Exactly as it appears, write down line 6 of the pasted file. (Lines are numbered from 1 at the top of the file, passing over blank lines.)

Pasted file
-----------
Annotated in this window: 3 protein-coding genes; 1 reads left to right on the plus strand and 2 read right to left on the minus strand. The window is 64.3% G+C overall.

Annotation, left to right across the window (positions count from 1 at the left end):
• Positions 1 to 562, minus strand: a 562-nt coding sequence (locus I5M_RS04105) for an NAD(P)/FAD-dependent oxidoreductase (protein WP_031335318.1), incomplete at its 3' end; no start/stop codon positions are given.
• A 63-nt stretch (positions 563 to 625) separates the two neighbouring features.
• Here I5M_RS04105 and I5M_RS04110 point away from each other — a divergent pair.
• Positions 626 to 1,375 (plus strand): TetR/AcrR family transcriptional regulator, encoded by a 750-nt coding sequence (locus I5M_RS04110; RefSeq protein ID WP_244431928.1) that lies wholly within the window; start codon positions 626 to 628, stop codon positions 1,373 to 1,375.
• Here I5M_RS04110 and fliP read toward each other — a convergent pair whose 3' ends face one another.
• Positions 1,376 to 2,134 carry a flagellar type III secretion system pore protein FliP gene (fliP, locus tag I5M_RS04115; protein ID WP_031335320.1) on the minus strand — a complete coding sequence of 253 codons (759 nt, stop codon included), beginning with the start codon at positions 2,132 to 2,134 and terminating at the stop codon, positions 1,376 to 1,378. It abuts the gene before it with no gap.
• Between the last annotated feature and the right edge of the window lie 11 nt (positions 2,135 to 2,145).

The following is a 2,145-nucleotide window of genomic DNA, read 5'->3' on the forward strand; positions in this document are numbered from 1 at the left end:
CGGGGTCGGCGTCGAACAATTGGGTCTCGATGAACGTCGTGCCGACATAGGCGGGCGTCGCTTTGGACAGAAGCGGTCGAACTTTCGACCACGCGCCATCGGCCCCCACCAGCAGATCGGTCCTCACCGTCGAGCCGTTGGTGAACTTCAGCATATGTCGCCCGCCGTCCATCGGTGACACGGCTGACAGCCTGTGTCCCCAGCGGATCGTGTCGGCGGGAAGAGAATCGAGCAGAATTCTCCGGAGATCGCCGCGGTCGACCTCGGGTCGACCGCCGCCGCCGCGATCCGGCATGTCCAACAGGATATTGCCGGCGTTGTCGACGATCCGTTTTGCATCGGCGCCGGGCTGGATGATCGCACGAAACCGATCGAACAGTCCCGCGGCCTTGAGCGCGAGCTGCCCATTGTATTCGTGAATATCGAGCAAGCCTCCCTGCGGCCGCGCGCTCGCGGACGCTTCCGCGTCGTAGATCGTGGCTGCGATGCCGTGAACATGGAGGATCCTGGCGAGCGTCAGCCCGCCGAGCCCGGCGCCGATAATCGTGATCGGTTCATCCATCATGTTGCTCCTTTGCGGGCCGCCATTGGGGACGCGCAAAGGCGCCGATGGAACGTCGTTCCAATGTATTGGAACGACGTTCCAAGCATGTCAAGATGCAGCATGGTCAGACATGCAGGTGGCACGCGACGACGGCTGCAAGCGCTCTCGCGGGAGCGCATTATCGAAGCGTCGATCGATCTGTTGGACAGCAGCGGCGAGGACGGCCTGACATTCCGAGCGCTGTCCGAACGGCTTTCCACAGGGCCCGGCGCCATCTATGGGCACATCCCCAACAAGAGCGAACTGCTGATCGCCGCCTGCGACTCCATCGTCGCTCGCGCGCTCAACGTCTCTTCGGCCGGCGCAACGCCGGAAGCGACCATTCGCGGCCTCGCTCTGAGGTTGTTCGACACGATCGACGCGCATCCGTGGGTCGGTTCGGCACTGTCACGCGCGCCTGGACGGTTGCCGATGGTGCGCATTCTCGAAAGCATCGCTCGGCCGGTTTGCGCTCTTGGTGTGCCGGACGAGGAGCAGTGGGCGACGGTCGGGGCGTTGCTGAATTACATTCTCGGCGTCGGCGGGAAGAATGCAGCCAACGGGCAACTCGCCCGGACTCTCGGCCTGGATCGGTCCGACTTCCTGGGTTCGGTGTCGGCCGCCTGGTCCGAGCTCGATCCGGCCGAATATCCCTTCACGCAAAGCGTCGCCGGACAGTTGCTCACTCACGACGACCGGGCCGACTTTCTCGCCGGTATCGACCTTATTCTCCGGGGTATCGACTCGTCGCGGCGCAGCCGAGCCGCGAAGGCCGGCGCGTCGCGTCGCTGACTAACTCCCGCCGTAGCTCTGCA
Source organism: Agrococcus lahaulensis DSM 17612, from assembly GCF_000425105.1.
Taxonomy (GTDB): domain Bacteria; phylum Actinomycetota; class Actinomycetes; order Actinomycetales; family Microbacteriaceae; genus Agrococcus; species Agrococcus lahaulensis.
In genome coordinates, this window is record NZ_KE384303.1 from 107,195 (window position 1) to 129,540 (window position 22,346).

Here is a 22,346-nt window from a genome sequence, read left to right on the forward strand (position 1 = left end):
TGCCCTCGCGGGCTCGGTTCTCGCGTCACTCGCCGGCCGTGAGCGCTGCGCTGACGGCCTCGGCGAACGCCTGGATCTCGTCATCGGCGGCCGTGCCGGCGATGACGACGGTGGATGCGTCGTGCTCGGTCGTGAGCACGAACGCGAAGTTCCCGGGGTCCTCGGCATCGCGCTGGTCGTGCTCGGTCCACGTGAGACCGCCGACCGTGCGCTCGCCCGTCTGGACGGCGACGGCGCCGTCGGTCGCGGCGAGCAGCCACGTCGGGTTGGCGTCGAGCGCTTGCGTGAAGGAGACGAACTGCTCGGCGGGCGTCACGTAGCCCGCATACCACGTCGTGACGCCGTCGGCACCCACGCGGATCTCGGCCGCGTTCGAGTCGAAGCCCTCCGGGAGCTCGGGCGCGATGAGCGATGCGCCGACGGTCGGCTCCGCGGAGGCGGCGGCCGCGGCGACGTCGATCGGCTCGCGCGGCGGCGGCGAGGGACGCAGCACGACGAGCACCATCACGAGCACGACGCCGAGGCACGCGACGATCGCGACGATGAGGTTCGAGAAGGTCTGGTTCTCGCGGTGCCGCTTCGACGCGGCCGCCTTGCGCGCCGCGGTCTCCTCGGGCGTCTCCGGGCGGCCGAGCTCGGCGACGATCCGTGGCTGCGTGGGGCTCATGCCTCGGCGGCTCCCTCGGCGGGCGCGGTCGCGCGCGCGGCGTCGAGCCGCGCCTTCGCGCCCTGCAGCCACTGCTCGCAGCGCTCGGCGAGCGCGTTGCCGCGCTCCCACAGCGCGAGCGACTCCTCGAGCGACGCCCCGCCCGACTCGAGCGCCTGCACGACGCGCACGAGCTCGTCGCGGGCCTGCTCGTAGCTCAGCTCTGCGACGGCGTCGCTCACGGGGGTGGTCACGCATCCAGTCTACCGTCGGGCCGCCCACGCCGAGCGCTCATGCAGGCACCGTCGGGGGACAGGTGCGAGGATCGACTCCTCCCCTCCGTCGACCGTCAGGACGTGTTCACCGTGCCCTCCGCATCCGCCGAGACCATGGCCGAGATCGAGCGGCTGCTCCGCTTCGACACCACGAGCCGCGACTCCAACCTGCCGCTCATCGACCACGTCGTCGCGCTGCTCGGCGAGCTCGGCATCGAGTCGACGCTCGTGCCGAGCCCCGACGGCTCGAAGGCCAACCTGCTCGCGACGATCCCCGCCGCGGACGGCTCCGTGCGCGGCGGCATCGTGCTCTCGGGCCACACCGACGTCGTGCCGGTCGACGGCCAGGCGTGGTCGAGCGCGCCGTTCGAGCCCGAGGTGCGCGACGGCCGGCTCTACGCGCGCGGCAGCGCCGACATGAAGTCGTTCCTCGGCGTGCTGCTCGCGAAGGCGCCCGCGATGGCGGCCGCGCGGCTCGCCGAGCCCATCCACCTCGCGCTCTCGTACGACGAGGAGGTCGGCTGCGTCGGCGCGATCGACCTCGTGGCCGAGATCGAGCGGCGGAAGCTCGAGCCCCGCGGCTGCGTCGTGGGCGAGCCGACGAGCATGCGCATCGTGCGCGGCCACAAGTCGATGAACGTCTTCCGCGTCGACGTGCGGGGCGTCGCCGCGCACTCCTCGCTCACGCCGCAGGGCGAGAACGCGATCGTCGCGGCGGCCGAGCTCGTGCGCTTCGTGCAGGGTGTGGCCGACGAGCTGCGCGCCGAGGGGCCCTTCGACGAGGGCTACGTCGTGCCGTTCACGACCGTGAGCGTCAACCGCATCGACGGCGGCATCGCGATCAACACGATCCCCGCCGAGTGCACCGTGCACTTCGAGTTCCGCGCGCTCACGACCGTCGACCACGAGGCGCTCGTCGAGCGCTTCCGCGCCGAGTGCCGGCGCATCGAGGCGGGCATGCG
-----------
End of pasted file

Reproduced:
• Positions 626 to 1,375 (plus strand): TetR/AcrR family transcriptional regulator, encoded by a 750-nt coding sequence (locus I5M_RS04110; RefSeq protein ID WP_244431928.1) that lies wholly within the window; start codon positions 626 to 628, stop codon positions 1,373 to 1,375.